The further I waded into Lojban, the more everything I heard seemed to be filtered through the sensibilities of a bratty, literal-minded eight-year-old – “You love birthday cake? Well, why don’t you marry it?” “Can you use the bathroom? I don’t know, can you?” – with the difference that while the eight-year-old knows what you really mean, my lapses of understanding were genuine. One day during my weeklong immersion in the Lojban grammar, I was watching an Elmo video with my son when a friendly puppet character popped up to ask, “What are the two numbers that come after the number 6?” I had no idea what this puppet was getting at. […] “There are an infinite number of numbers that come after the number 6.” I honestly did not know what the answer was supposed to be until the video told me (it’s 7 and 8, by the way).

Was this some kind of Whorfian effect? Well, no. It was more of a Freudian effect – like when you read a little Freud and suddenly everything starts to look like a penis.

Lojban, by the way, brings up another of the book’s strengths, even for those not terribly interested in linguistics, and that’s the portraits of the various language inventors and those around them. Lojban was created as an offshoot of Loglan because Loglan’s creator, James Cooke Brown, was so overly controlling. He even went to court to stop the publication of anything related to Lojban, arguing that he owned Loglan and that this new derivative work violated his ownership of the language. For those wondering, even after the case was decided (in Lojban’s favour), it’s not quite clear whether one can own a language, though one can have copyrights on specific publications, like dictionaries and grammar guides.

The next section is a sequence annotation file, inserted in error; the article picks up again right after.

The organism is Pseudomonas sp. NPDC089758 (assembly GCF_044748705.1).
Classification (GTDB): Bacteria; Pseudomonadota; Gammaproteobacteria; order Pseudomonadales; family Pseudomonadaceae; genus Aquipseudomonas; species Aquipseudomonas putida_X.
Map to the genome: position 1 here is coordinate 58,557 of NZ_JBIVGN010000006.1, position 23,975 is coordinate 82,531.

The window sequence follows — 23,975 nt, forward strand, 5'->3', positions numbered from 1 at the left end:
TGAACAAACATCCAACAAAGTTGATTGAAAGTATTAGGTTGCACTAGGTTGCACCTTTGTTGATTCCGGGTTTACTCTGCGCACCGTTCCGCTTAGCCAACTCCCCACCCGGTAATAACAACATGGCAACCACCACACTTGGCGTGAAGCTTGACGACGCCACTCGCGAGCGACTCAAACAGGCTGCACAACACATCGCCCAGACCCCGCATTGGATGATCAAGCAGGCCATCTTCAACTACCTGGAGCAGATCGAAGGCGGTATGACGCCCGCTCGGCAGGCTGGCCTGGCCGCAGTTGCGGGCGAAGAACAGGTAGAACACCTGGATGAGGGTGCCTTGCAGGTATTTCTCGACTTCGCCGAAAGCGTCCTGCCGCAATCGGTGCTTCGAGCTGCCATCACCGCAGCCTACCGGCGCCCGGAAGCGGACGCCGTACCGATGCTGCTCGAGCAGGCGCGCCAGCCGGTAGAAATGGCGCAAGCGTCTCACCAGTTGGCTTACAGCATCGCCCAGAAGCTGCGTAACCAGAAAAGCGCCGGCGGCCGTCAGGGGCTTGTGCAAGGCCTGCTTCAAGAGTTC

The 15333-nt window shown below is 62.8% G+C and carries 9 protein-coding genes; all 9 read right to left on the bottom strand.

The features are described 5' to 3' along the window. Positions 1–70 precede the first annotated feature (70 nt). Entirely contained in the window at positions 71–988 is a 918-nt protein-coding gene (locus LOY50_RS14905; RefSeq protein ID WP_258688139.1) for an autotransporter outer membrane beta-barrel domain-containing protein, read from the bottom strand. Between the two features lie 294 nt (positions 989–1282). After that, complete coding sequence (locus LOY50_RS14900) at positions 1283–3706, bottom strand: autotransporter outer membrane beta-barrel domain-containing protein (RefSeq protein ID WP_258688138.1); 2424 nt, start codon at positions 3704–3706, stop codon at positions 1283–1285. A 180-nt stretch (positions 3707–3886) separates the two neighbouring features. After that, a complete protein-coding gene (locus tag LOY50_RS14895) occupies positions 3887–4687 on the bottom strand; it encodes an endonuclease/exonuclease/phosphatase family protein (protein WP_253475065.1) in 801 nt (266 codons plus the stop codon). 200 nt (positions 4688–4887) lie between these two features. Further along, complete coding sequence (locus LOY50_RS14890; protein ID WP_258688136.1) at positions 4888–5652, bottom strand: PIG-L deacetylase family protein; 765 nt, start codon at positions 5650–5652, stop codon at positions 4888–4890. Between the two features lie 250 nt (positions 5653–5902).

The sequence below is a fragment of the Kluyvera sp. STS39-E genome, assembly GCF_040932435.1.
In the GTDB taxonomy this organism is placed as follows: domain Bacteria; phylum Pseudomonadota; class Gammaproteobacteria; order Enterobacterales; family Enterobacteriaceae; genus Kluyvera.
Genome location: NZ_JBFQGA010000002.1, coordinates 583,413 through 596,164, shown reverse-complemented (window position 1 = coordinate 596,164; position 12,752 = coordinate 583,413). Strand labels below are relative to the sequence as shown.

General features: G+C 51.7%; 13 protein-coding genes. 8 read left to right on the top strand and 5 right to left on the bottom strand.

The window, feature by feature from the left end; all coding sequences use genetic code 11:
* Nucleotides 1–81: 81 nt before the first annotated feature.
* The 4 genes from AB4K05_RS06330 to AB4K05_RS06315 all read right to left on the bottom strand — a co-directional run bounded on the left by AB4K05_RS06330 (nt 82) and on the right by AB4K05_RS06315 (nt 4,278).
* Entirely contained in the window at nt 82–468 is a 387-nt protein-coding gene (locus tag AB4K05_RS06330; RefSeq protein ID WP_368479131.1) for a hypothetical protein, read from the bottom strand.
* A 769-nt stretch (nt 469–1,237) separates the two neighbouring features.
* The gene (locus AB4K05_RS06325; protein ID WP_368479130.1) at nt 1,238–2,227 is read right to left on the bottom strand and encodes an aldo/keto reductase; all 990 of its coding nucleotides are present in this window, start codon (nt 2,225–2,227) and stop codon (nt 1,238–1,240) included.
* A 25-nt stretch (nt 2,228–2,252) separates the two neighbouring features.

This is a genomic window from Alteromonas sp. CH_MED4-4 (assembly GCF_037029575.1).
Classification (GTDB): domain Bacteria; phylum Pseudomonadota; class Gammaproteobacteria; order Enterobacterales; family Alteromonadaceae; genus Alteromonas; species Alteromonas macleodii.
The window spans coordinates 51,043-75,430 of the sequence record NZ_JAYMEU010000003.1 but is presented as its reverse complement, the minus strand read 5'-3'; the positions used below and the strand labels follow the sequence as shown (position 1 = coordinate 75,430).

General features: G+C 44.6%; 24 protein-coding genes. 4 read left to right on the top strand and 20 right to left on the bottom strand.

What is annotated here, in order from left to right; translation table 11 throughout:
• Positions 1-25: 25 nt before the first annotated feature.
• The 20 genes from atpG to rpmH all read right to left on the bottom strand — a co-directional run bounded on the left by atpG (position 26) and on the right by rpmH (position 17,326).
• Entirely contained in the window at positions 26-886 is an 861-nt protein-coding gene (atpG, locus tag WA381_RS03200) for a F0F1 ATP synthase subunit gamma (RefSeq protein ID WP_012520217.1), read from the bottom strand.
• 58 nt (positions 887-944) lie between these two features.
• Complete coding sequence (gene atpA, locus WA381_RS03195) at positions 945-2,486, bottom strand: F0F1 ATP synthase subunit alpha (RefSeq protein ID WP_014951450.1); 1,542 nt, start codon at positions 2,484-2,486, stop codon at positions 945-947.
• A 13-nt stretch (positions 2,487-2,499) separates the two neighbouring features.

I’ll leave off there, and just conclude by saying that this is an easy recommendation. If the concept of invented languages sounds interesting to you, you’ll almost certainly enjoy the book. If not, you may still enjoy the stories behind the languages, but you’ll still be safe skipping it.

2 Comments

  1. neovictorian23

    I’m reminded of my youthful fascination with “Speedtalk” as depicted (skeletally) in Robert Heinlein’s novella “Gulf.” Heinlein also had a number of other linguistics references in his work: Esperanto in Have Spacesuit, Will Travel, an elaborate sign language system in “The Roads Must Roll” etc.

    Reply
    • Richard Carroll

      Thanks for your comment. I wasn’t aware of Speedtalk, but another example is Loglan being used to speak with a computer in The Moon is a harsh Mistress. I could see something like it or Lojban being used for systems like personal assistants but in contexts where you don’t want to risk the ambiguity of natural language, as Heinlein depicts. It’s still a longshot, but I’d give Loglan and Lojban a better chance of long-term survival than most any other invented language, despite the extreme difficulty for people in speaking it.